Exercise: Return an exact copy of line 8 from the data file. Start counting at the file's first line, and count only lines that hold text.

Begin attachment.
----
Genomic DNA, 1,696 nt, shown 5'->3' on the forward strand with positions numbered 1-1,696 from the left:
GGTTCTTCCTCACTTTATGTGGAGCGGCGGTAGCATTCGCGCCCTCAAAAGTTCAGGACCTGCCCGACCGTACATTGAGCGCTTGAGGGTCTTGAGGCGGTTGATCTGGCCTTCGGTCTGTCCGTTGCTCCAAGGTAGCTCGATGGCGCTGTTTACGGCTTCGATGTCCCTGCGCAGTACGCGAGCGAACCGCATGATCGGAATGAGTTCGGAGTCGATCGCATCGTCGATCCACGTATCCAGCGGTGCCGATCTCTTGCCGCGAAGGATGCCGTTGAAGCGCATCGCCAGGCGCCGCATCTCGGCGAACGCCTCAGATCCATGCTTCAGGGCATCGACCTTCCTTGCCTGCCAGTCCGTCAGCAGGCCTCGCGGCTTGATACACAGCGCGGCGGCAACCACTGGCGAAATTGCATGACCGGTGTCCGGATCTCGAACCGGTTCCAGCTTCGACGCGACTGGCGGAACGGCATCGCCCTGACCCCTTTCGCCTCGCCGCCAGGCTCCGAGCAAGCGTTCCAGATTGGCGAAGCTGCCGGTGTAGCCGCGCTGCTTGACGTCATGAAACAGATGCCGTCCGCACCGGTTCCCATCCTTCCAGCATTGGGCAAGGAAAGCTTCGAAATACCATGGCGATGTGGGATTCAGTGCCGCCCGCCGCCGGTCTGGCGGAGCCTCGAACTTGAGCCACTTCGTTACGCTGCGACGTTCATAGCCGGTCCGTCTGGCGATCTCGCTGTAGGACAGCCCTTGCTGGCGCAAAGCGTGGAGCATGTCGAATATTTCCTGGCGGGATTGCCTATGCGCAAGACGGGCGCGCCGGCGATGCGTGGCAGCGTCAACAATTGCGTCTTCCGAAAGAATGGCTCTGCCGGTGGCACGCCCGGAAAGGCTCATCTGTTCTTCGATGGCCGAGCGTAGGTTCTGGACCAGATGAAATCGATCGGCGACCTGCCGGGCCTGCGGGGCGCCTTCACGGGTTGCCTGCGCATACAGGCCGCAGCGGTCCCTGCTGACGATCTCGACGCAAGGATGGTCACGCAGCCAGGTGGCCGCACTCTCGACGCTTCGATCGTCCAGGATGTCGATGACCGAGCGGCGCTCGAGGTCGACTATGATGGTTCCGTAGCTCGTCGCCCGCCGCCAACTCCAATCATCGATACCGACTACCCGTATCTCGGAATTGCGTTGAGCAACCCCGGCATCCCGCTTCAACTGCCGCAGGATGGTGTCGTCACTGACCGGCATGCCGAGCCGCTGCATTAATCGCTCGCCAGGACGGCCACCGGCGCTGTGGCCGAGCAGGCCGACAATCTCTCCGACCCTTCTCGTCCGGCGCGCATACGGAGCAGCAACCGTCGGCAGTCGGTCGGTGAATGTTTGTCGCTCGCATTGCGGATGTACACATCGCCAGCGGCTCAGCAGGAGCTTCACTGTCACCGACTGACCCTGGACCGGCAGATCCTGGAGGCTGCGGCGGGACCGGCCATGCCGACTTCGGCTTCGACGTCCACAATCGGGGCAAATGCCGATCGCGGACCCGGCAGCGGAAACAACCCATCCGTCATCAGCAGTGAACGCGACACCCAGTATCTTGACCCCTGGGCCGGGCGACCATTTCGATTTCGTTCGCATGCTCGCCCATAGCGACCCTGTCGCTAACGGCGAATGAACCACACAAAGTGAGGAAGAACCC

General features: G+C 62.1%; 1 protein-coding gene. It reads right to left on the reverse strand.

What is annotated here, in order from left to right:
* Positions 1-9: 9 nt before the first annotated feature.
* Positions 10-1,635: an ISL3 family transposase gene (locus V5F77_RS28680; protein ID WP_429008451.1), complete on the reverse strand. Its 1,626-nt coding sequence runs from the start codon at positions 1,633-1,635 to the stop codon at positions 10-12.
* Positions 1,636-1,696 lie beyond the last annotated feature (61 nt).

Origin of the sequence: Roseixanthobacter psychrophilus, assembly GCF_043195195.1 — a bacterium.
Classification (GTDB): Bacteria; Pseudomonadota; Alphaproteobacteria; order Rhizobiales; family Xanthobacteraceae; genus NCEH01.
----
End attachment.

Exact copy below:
Origin of the sequence: Roseixanthobacter psychrophilus, assembly GCF_043195195.1 — a bacterium.